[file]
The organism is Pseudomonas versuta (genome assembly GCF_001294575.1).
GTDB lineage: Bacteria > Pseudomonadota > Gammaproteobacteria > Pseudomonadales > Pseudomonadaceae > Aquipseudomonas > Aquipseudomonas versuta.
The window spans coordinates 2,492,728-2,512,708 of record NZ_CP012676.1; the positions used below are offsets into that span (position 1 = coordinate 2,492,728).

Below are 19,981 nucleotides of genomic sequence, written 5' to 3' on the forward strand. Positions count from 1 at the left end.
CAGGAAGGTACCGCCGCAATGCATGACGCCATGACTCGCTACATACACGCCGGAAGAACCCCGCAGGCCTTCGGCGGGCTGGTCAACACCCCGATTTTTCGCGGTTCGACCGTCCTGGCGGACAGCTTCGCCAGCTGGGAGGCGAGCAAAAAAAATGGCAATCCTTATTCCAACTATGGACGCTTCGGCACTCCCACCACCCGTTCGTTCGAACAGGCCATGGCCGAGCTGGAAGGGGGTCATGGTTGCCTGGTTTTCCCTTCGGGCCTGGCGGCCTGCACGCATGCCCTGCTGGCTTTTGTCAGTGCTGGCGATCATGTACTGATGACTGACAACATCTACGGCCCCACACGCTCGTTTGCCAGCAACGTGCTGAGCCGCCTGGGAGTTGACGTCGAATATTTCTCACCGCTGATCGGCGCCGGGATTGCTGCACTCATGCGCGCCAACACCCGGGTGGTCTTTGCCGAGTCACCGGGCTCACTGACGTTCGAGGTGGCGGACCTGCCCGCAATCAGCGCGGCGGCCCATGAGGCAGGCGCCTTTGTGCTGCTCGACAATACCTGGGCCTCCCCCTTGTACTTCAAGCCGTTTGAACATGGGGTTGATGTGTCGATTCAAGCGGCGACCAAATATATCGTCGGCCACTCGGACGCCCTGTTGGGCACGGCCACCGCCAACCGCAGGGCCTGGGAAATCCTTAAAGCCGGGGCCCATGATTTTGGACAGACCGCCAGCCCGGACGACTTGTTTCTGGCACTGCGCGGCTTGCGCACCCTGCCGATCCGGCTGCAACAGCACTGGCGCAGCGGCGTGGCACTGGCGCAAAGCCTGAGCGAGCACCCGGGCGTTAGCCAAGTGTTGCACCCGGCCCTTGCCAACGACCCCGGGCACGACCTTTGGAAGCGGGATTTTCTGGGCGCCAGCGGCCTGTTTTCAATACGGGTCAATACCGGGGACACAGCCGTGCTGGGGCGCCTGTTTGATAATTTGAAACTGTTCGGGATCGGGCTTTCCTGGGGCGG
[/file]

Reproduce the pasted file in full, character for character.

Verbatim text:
The organism is Pseudomonas versuta (genome assembly GCF_001294575.1).
GTDB lineage: Bacteria > Pseudomonadota > Gammaproteobacteria > Pseudomonadales > Pseudomonadaceae > Aquipseudomonas > Aquipseudomonas versuta.
The window spans coordinates 2,492,728-2,512,708 of record NZ_CP012676.1; the positions used below are offsets into that span (position 1 = coordinate 2,492,728).

Below are 19,981 nucleotides of genomic sequence, written 5' to 3' on the forward strand. Positions count from 1 at the left end.
CAGGAAGGTACCGCCGCAATGCATGACGCCATGACTCGCTACATACACGCCGGAAGAACCCCGCAGGCCTTCGGCGGGCTGGTCAACACCCCGATTTTTCGCGGTTCGACCGTCCTGGCGGACAGCTTCGCCAGCTGGGAGGCGAGCAAAAAAAATGGCAATCCTTATTCCAACTATGGACGCTTCGGCACTCCCACCACCCGTTCGTTCGAACAGGCCATGGCCGAGCTGGAAGGGGGTCATGGTTGCCTGGTTTTCCCTTCGGGCCTGGCGGCCTGCACGCATGCCCTGCTGGCTTTTGTCAGTGCTGGCGATCATGTACTGATGACTGACAACATCTACGGCCCCACACGCTCGTTTGCCAGCAACGTGCTGAGCCGCCTGGGAGTTGACGTCGAATATTTCTCACCGCTGATCGGCGCCGGGATTGCTGCACTCATGCGCGCCAACACCCGGGTGGTCTTTGCCGAGTCACCGGGCTCACTGACGTTCGAGGTGGCGGACCTGCCCGCAATCAGCGCGGCGGCCCATGAGGCAGGCGCCTTTGTGCTGCTCGACAATACCTGGGCCTCCCCCTTGTACTTCAAGCCGTTTGAACATGGGGTTGATGTGTCGATTCAAGCGGCGACCAAATATATCGTCGGCCACTCGGACGCCCTGTTGGGCACGGCCACCGCCAACCGCAGGGCCTGGGAAATCCTTAAAGCCGGGGCCCATGATTTTGGACAGACCGCCAGCCCGGACGACTTGTTTCTGGCACTGCGCGGCTTGCGCACCCTGCCGATCCGGCTGCAACAGCACTGGCGCAGCGGCGTGGCACTGGCGCAAAGCCTGAGCGAGCACCCGGGCGTTAGCCAAGTGTTGCACCCGGCCCTTGCCAACGACCCCGGGCACGACCTTTGGAAGCGGGATTTTCTGGGCGCCAGCGGCCTGTTTTCAATACGGGTCAATACCGGGGACACAGCCGTGCTGGGGCGCCTGTTTGATAATTTGAAACTGTTCGGGATCGGGCTTTCCTGGGGCGG